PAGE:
Current alcohol consumption guidelines are inadequate for the prevention of cancer and new international guidelines are needed, states an analysis in CMAJ (Canadian Medical Association Journal).
Guidelines in some countries are not currently based on evidence for long-term harm. Most guidelines are based on studies that assessed the short-term effects of alcohol, such as social and psychological issues and hospital admissions, and were not designed to prevent chronic diseases. As well, in some countries, alcohol producers were either part of working groups defining sensible drinking or instrumental in dissemination of the guidelines.
There is increasing evidence that links alcohol consumption to cancer. The WHO International Agency of Research on Cancer has stated, based on evidence, that alcohol is carcinogenic in both animals and humans. Several evaluations of this agency as well the joint 2007 report of the World Cancer Research Fund and the American Institute for Cancer Research warned of the link between alcohol and cancers in the mouth, throat, esophagus, liver, colon-rectum and breast cancers. Based on the evidence, "there is no level of alcohol consumption for which cancer risk is null."
"On the whole, alcohol is considered an avoidable risk factor for cancer incidence and, more generally, for the global burden of disease," writes Dr. Paule Latino-Martel, French National Institute for Agricultural Research (INRA), with coauthors from the French Institute for Prevention and Health Education (INPES) and the French National Cancer Institute (INCa).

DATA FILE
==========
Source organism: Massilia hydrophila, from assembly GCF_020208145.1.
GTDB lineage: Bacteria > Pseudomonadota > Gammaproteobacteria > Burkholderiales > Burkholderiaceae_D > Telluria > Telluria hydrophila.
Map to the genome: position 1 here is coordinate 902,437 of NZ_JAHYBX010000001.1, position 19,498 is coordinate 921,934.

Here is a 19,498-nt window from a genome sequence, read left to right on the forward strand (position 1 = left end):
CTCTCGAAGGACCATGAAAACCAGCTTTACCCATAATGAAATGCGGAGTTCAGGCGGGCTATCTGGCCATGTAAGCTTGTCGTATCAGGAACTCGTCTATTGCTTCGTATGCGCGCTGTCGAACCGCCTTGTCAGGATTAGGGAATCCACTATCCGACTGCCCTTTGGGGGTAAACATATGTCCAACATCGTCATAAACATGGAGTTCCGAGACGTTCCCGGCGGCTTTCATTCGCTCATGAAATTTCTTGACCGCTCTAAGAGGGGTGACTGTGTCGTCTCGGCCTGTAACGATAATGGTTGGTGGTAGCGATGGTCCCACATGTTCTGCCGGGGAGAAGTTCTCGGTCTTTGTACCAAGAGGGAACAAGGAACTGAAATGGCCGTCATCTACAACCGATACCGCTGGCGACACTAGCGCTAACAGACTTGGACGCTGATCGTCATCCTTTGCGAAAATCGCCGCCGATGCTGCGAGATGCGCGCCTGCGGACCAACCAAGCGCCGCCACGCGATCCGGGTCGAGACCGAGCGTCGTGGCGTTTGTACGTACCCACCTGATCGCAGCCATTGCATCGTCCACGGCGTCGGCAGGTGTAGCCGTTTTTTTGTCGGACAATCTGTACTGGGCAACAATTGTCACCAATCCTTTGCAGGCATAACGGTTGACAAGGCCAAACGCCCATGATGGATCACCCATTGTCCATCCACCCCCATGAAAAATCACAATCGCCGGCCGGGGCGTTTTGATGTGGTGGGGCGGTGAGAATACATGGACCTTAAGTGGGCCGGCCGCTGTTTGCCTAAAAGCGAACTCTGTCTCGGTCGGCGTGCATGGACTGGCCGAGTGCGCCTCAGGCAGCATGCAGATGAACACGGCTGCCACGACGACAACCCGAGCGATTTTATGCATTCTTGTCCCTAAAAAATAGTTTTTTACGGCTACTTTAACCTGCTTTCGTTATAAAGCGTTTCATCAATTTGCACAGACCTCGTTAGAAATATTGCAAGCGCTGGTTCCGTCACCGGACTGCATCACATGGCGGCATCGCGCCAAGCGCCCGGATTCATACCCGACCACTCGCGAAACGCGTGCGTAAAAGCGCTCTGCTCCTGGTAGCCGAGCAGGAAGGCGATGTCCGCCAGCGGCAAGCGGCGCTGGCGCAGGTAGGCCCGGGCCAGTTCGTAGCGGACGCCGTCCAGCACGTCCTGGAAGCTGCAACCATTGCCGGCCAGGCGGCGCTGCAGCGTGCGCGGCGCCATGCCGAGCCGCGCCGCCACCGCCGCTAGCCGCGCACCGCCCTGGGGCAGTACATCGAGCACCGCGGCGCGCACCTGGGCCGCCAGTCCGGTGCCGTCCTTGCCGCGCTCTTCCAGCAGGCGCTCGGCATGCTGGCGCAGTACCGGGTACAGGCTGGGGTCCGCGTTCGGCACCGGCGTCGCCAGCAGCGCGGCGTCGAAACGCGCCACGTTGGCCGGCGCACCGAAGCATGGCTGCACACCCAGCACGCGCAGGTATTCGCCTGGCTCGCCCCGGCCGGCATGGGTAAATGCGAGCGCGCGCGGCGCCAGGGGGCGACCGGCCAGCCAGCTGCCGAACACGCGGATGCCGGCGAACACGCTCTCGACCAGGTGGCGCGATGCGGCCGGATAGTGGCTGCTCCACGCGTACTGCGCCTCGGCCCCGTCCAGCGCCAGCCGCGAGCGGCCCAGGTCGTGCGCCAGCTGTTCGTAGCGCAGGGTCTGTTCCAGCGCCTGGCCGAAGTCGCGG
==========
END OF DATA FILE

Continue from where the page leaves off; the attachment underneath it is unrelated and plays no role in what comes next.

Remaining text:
"Although drinking guidelines used in the context of a brief intervention have proven effective" to help people who have problems due to their drinking habits to reduce their alcohol consumption, they are inadequate to prevent all types of risks including cancer risk. Therefore, "their application to the general population should be revisited," write the authors.
Canadian guidelines for "low-risk" consumption, set in 1997 at 9 drinks per week for women and 14 per week for men, may be modified when Canada releases its first national guidelines later in 2011.
"Although guidelines are currently practical for health professionals and health authorities, the time has come to reconsider them using a scientific basis independent of any cultural and economic considerations and to discuss the eventuality of abandoning them," conclude the authors. "Considering our current knowledge of the relationship between alcohol consumption and cancer risk, national health authorities should be aware of the possible legal consequences of promoting drinking guidelines that allow consumers to believe that drinking at low or moderate levels is without risk."